A review of the evidence for the translocation of eggs and young by nightjars (Caprimulgidae)
AbstractI undertook a review of evidence for the translocation of eggs and young by nightjars through a comprehensive search of the literature. I found that most of the evidence was based on hearsay, supposition, a misunderstanding of nightjar behaviour, or on the repetition of a story going back 200 years to Le Vaillant, via Audubon. There is no satisfactory direct evidence of any nightjar deliberately airlifting its eggs or young away from a disturbance. This conclusion is based on 10 studies by ornithologists across five continents, involving over 522 nests of 13 species. Accidental airlifting occurs occasionally when an egg or young chick gets stuck to the ventral plumage of the sitting adult. This is most likely to occur near the time of hatching. A nightjar can move an egg along the ground for a short distance, either by placing its lower mandible over the egg and then walking backwards while rolling it, or by rolling it forwards with its feet. Nightjars regularly move their chicks, especially after a disturbance. They do so by first moving away themselves and then calling. The chicks, who are highly mobile within hours of hatching, respond immediately by running to the parent birds.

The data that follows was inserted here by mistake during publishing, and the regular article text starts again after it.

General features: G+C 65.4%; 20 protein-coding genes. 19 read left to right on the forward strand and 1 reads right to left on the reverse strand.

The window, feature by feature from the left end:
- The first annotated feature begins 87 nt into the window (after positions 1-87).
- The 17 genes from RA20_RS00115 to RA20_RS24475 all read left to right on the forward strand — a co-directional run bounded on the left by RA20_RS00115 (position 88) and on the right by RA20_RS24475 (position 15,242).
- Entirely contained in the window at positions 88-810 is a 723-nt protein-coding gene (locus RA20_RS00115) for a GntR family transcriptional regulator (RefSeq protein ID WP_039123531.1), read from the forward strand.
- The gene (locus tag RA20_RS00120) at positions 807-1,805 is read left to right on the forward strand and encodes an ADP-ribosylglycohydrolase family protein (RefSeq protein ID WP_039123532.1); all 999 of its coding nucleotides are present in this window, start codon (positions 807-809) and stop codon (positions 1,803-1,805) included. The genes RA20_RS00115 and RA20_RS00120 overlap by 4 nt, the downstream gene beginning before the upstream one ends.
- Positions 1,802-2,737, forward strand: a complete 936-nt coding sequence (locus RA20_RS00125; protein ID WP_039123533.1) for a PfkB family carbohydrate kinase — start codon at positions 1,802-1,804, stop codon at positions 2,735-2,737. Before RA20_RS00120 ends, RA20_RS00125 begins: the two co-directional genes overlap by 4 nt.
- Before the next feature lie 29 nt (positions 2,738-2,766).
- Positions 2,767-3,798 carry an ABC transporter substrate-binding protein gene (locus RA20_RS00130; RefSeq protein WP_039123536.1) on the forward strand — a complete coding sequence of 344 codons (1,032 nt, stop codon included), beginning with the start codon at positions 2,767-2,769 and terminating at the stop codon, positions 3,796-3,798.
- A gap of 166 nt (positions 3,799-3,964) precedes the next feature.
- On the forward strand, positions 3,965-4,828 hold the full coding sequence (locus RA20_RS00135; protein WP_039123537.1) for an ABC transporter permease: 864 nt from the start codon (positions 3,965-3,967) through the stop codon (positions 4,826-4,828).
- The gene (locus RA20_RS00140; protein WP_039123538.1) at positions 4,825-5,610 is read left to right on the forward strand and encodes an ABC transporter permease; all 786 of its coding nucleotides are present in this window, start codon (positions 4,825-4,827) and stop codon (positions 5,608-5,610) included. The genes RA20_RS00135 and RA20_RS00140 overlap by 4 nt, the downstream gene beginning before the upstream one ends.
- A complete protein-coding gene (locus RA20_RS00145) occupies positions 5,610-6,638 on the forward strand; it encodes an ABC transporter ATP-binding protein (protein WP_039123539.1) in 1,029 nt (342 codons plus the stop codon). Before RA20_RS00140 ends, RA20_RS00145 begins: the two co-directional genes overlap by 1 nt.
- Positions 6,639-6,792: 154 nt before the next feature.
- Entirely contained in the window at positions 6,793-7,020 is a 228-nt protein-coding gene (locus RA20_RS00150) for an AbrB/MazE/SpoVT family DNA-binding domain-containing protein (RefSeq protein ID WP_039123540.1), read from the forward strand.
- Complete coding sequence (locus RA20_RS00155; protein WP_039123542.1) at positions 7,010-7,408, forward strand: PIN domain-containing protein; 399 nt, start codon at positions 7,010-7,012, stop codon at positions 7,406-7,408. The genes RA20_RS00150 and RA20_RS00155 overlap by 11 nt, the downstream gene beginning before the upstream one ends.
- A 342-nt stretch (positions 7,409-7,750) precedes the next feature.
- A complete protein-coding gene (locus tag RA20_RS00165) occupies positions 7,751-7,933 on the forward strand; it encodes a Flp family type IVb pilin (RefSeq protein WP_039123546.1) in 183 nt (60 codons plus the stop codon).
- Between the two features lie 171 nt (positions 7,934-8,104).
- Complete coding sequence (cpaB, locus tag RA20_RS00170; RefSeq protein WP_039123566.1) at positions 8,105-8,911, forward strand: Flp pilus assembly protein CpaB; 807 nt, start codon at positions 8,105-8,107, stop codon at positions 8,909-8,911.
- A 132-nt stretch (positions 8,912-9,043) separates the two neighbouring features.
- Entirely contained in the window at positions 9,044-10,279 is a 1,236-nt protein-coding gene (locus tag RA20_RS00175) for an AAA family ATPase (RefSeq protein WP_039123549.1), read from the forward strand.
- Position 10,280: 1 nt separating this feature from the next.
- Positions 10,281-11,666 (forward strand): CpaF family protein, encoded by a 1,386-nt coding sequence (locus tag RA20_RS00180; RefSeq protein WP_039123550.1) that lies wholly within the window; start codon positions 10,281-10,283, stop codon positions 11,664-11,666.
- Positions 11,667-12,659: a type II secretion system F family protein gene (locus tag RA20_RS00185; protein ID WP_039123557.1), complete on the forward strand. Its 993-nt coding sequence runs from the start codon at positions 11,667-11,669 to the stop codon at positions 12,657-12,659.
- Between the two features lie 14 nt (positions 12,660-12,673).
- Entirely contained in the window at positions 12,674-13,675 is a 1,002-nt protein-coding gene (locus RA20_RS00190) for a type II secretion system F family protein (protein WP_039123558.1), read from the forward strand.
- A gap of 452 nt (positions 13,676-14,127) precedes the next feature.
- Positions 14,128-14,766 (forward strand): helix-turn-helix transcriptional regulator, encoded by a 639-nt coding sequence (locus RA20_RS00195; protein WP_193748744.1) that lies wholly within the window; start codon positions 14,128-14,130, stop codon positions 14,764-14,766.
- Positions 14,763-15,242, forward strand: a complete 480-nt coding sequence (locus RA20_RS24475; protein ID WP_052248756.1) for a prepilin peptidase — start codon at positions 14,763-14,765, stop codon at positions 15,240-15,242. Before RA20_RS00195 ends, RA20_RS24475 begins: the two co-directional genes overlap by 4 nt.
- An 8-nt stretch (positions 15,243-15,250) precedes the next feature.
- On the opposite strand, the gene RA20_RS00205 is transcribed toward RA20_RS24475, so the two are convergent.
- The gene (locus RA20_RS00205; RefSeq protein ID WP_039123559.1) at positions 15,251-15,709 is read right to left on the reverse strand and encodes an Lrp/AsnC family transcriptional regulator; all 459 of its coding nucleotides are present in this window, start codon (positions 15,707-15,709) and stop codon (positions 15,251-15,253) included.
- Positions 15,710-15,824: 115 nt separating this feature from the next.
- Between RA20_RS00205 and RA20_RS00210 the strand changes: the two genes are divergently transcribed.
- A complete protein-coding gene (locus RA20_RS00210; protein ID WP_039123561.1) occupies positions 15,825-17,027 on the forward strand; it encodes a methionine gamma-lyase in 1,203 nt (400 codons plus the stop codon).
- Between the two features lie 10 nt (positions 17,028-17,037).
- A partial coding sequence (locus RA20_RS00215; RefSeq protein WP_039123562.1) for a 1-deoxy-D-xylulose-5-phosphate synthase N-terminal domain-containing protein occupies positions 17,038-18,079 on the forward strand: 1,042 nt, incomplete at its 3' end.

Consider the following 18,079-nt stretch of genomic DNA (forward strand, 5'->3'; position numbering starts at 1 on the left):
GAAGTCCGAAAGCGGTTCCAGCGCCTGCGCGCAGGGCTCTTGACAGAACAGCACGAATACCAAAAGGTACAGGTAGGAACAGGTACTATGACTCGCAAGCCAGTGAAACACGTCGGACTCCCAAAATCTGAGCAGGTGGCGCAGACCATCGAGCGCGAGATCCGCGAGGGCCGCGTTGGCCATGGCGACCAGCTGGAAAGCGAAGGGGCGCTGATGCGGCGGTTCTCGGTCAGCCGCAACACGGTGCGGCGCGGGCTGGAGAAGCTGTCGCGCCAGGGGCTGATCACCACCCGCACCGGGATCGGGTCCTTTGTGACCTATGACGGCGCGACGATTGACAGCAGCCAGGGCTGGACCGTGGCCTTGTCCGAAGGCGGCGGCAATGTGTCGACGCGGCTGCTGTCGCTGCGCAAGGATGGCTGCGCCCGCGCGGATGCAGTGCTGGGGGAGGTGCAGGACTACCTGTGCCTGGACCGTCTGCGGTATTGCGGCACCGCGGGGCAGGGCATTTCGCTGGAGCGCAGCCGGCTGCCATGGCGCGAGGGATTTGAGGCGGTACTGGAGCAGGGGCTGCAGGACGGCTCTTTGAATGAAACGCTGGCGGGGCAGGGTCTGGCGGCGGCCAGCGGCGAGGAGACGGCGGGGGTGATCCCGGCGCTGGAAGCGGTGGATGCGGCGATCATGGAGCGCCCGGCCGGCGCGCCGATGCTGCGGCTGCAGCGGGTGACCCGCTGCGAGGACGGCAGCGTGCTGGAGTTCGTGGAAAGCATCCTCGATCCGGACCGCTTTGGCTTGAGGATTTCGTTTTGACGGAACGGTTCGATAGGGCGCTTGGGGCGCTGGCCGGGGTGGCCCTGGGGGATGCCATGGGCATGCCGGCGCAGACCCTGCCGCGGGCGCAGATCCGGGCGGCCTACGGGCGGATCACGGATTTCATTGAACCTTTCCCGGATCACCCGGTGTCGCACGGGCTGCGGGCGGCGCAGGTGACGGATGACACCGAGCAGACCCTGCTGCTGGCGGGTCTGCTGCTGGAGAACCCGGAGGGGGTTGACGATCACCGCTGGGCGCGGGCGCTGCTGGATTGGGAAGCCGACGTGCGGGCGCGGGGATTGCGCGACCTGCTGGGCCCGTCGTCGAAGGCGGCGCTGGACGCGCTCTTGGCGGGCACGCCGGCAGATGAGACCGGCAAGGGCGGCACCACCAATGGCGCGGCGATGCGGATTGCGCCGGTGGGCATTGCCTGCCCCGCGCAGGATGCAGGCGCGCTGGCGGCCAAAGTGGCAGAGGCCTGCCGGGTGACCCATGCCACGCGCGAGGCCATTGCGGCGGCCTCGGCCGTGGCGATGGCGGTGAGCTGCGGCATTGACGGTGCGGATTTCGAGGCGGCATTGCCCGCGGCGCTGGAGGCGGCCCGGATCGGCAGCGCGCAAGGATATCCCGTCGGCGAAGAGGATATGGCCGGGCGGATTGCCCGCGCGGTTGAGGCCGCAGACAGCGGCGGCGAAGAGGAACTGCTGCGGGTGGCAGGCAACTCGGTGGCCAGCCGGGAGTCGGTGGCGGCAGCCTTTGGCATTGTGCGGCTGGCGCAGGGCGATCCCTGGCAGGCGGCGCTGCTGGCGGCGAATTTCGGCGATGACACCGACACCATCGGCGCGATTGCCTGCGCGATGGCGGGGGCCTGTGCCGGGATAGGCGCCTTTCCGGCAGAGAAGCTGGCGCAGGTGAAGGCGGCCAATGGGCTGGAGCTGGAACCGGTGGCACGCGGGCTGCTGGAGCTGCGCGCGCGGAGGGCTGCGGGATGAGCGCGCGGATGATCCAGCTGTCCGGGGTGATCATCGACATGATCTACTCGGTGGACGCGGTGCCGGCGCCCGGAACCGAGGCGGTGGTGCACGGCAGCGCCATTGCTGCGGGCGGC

Ostrich 2007, 78(3): 561–572